Adding UAC Bypass to the Attacker’s Tool Set


Recently enSilo researchers, as part of our ongoing quest for endpoint protection, revealed a new way that attackers can bypass Microsoft’s User Access Control (UAC) mechanisms.The UAC is placed as a mitigation feature against malware that runs with Administrator privilege. Our research reveals that such a bypass is not only possible, but is also relatively easy for an attacker to carry out.

What is our research finding?

Our research shows that using a simple and seemingly harmless command an attacker can extract information, plant malicious code inside legitimate processes and bypass the UAC mechanism to gain a high integrity level and eventually take control over the entire system without the victim noticing it.

This research was tested against updated versions of Windows 7 and Windows 10, both 32-bit and 64-bit.

What is Microsoft User Account Control (UAC)?

User Account Control (UAC) is a mechanism first introduced by Microsoft in Windows Vista. The purpose of UAC is to limit sensitive features of the operating system from being used without the active consent of a user. It’s important to note that the user has to be one with sufficient privileges on the system, typically a member of the Administrators group.

If a program requires access to these sensitive functions, it must be running with what’s called, a “high integrity level”. Switching to a high integrity level is called “Elevation” and a request to elevate shows a message to the user.

To summarize, gaining access to sensitive parts of the operating system requires both permissions and consent.

The message displayed to the user also distinguishes between signed and unsigned code:


Figure 1: UAC message of a signed program attempting to run on the user’s machine


Figure 2: UAC message of an unsigned program attempting to run on the user’s machine

Why do attackers attempt to bypass UAC?

An attacker that runs as a user essentially has the same permissions that the user has. Theoretically, a malware running from an Administrator account has full control of the operating system.

UAC mitigates against such a scenario because Administrator permissions alone are no longer sufficient to take full control of the system. UAC requires that the user also provides consent to run the program.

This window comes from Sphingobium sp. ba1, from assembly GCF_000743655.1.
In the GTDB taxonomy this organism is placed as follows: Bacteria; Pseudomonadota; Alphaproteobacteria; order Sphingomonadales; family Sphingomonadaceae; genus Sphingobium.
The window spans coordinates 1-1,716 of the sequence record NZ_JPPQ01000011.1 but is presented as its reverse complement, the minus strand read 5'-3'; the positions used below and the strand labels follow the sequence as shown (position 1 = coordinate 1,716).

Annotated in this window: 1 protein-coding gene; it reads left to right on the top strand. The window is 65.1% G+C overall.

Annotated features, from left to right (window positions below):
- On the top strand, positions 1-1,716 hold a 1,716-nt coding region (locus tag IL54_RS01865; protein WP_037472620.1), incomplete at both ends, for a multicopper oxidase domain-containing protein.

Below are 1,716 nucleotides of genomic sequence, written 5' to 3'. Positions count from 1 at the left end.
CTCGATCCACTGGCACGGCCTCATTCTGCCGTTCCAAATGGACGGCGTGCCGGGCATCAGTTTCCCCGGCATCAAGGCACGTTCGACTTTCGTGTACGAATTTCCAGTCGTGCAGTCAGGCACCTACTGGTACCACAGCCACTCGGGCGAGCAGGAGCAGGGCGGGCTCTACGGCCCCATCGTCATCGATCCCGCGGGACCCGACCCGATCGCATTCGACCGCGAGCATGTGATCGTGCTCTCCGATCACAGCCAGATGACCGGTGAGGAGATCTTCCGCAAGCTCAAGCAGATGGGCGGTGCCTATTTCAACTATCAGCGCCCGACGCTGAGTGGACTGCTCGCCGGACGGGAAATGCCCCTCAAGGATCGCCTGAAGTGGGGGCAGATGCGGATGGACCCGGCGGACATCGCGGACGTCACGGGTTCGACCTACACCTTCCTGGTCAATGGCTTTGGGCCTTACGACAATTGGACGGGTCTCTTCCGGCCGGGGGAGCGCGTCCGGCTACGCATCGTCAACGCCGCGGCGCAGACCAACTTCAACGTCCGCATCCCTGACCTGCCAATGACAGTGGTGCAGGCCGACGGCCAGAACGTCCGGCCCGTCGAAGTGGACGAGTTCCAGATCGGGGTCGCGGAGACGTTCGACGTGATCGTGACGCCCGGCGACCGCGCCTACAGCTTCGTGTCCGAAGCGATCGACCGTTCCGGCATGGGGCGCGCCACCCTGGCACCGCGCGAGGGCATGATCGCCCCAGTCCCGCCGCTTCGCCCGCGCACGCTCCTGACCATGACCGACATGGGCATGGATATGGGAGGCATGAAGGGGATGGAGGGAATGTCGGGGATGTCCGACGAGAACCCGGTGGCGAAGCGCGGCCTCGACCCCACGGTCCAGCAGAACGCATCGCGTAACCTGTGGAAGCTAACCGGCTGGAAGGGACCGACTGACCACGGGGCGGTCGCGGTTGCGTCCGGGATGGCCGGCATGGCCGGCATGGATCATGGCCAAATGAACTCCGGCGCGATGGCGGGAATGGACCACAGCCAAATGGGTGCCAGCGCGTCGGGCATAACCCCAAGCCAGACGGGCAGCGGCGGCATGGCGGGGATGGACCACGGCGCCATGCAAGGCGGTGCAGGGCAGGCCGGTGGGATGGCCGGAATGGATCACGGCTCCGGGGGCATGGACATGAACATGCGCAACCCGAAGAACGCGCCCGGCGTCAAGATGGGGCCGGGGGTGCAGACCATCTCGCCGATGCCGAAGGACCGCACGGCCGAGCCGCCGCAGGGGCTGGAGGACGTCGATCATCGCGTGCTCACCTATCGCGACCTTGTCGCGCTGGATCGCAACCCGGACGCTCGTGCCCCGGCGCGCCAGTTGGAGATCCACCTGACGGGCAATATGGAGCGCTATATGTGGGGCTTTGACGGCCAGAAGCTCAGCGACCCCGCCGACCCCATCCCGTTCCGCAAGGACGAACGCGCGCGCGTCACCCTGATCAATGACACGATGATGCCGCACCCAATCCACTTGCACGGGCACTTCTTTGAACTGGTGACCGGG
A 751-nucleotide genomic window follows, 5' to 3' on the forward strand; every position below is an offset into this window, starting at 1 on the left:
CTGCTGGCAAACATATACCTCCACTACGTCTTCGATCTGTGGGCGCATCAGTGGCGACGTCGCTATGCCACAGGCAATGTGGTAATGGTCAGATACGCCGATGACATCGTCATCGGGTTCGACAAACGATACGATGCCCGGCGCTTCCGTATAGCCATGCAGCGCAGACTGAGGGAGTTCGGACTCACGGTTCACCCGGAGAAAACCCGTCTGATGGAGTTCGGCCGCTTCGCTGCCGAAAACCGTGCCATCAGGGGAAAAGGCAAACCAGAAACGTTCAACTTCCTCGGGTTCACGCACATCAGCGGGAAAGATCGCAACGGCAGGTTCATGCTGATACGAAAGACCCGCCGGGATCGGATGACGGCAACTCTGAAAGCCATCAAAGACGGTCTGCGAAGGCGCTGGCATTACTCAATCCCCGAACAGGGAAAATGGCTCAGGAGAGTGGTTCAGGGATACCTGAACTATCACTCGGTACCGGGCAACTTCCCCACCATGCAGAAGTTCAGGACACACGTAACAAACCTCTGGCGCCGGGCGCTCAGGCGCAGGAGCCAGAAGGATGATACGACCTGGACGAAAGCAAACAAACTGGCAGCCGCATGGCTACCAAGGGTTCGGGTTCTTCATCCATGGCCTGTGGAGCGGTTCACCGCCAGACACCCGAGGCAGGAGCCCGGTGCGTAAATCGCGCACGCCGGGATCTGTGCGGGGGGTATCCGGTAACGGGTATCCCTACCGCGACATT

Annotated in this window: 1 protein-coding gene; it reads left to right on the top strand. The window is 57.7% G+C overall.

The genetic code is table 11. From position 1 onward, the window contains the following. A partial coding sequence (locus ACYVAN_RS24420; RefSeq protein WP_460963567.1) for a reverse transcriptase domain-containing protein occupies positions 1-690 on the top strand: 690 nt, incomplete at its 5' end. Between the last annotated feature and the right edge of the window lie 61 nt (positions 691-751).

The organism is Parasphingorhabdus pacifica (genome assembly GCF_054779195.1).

Attackers that wish to compromise a system, gain persistence and exfiltrate information usually need access to some features that require elevated privileges. A message shown to the user not only alerts the user to the presence of such a threat, but effectively allows the user to stop the malware by declining the elevation request.

What are the UAC bypass methods that exist today?

There are several methods of bypassing UAC today, some of them are published in a project called UACme by hFireF0x at GitHub.

Typically the bypasses involve causing a process that is allowed to automatically elevate to load a library (i.e. a dll) placed by the attacker.

What can be done to mitigate against UAC-bypass?

The methods known to bypass UAC use processes that are automatically allowed to elevate privileges. A security-savvy user can configure UAC to ask permission for any process, thus causing current UAC bypass methods to be visible to the user.

Changing this setting, however, will not always prevent this specific attack vector from gaining permissions. The reason is that malware can sometimes still be loaded to a legitimate process that the user knows to be safe (for example, through “hijacking” the task manager).

Why is this UAC-bypass research significant?

A malware setting a single registry value, or running a single command, is all that is needed to prepare the system for an attack at a later time.

The attack method that our research revealed enables the malware to be loaded to a legitimate process and so effectively weakens the mitigation solution described above.

Additionally, our findings “re-open” some of the bypasses that were placed in UACme and considered since to be closed.

How does MS address UAC bypass?

Microsoft regards UAC bypass techniques as insignificant, explaining that these techniques can be used only when the system is already considered compromised.

However, we do know that Microsoft addresses these UAC-bypasses when discovered and releases security fixes for them through Windows Update.

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